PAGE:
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From Middle French confronter, borrowed from Medieval Latin cōnfrontāre, from con- + frontem (front, forehead).


  • IPA(key): /kənˈfɹʌnt/
  • (file)
  • (obsolete) IPA(key): /kɒnˈfɹɒnt/ [1]
  • Hyphenation: con‧front


confront (third-person singular simple present confronts, present participle confronting, simple past and past participle confronted)

  1. (transitive) To stand or meet facing, especially in competition, hostility or defiance; to come face to face with
    Synonyms: oppose, challenge
    It is important that police officers learn to deescalate situations in which someone confronts them aggressively.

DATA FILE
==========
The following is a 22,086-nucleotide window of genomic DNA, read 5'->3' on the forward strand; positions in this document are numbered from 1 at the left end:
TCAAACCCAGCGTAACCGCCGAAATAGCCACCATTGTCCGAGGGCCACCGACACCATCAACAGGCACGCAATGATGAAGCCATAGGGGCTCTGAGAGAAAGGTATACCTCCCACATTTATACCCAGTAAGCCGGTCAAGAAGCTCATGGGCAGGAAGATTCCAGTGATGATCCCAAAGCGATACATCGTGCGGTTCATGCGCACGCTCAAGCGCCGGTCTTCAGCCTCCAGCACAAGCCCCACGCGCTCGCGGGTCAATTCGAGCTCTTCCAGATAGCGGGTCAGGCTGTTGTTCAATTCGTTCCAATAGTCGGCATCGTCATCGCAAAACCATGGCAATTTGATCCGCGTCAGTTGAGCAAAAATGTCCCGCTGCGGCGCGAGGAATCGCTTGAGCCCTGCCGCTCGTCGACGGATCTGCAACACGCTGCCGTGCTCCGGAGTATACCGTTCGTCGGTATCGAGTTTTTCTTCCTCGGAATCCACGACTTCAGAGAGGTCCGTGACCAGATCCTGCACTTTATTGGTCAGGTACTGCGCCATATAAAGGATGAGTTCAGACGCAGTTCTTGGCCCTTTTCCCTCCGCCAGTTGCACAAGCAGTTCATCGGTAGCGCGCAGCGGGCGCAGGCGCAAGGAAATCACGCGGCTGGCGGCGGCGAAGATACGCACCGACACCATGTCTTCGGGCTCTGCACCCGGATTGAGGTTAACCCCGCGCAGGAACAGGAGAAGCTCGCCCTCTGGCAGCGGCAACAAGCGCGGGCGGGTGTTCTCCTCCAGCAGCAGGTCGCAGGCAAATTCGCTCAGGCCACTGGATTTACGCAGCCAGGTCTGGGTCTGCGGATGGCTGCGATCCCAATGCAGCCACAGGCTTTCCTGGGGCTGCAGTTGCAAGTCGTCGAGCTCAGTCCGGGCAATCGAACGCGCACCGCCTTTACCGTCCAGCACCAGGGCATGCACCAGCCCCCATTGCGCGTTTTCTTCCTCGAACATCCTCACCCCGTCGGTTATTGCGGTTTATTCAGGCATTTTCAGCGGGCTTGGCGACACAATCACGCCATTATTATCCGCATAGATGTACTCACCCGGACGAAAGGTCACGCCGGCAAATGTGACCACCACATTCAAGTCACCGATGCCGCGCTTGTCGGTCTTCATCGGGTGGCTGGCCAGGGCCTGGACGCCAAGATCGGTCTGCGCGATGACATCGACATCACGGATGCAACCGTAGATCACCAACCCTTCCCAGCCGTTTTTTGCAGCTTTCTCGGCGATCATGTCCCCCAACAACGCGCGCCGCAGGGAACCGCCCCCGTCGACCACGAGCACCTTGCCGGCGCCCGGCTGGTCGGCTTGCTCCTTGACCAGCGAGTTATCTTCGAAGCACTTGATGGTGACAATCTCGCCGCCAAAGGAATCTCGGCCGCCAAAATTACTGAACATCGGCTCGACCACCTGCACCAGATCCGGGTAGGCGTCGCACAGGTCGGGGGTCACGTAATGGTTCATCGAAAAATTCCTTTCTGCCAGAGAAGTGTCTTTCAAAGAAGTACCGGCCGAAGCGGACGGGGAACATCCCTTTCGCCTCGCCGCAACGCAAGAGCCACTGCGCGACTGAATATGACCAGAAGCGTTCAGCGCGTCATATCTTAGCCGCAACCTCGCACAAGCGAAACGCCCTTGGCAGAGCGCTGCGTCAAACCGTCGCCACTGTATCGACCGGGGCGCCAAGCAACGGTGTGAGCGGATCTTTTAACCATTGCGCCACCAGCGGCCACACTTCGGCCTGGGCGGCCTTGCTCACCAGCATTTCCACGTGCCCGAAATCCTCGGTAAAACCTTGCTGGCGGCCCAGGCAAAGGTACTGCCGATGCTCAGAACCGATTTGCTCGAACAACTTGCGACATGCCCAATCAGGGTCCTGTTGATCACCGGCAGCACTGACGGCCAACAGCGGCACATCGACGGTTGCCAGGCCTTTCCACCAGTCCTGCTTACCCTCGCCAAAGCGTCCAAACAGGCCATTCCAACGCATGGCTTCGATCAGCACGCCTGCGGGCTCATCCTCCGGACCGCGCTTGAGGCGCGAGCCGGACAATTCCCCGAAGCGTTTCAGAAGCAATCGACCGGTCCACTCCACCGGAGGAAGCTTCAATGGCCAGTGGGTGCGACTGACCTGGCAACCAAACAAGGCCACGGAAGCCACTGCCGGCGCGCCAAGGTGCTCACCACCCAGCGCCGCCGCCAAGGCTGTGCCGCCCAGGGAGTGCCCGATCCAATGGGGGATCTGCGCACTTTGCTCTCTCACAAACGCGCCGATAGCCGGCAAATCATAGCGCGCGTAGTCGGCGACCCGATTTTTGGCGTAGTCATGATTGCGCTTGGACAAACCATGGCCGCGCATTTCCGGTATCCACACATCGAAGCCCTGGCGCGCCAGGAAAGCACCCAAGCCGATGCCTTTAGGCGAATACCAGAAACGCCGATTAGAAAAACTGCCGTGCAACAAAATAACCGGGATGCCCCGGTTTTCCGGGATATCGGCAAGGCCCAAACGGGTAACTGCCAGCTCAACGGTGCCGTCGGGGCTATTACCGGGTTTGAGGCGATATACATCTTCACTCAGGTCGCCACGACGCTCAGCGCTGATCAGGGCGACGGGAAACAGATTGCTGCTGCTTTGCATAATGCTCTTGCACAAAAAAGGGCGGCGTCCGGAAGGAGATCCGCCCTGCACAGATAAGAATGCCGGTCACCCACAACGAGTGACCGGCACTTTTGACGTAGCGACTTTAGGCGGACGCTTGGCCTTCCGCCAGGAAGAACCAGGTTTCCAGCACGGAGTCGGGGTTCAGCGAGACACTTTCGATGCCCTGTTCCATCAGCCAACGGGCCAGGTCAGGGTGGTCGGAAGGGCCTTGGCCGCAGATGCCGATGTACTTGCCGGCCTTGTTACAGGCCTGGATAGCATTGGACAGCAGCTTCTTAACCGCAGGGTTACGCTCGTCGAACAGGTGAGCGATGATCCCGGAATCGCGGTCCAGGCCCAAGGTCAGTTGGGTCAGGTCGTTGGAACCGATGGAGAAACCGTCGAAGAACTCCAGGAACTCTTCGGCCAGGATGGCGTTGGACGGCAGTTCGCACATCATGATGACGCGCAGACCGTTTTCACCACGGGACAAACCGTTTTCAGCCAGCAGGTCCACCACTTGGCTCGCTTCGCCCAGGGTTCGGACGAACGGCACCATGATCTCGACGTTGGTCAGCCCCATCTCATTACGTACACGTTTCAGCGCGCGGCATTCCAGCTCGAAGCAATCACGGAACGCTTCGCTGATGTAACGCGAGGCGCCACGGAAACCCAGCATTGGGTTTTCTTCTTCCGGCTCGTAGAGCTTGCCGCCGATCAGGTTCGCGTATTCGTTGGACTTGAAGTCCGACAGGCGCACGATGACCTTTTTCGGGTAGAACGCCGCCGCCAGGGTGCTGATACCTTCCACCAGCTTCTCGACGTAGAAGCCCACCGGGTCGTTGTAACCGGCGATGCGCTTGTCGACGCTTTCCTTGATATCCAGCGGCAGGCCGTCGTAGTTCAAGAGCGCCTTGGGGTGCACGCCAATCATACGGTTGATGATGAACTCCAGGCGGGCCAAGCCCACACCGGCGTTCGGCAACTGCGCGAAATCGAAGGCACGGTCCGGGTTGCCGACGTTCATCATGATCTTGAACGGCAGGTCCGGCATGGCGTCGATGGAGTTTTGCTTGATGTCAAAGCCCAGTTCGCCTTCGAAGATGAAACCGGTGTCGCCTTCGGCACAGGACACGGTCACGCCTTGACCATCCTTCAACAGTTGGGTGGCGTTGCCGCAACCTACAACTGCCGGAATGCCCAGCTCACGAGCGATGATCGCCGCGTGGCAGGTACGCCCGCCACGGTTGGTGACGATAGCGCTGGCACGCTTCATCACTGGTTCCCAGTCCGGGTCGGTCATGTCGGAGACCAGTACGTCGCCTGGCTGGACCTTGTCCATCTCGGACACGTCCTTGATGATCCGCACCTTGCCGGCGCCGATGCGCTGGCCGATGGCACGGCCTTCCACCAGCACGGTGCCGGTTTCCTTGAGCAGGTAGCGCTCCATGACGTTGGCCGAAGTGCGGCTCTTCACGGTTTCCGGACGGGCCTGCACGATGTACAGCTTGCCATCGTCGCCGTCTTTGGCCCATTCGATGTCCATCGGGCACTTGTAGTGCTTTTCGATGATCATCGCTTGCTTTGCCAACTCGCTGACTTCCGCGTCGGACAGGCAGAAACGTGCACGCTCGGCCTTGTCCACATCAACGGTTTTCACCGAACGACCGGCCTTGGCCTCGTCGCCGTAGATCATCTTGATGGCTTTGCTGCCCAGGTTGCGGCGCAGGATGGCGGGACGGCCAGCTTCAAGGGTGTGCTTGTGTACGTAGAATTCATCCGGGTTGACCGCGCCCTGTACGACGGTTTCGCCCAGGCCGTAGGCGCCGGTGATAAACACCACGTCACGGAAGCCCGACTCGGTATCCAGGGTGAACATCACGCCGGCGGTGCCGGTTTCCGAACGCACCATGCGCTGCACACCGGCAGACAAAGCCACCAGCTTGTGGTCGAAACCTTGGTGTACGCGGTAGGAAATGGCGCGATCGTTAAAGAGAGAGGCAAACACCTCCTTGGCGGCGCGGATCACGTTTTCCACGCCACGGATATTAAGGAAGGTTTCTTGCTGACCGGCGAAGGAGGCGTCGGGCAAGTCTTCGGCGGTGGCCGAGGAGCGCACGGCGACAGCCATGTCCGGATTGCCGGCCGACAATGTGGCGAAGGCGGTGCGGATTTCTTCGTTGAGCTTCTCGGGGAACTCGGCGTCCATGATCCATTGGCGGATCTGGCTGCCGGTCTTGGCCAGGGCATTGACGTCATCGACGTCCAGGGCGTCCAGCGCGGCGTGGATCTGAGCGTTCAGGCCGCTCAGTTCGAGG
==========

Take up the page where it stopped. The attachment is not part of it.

2. (transitive) To deal with.
    confront a problem
  3. (transitive) To bring someone face to face with something.
    We should confront him about the missing money.
  4. (transitive) To come up against; to encounter.
    Inter Milan are to confront Juventus in the final.
  5. (intransitive) To engage in confrontation.
  6. (transitive) To set a thing side by side with; to compare.
  7. (transitive) To put a thing facing to; to set in contrast to.

Derived terms[edit]

Related terms[edit]


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  1. ^ Confront” in John Walker, A Critical Pronouncing Dictionary [] , London: Sold by G. G. J. and J. Robinſon, Paternoſter Row; and T. Cadell, in the Strand, 1791, →OCLC, page 159.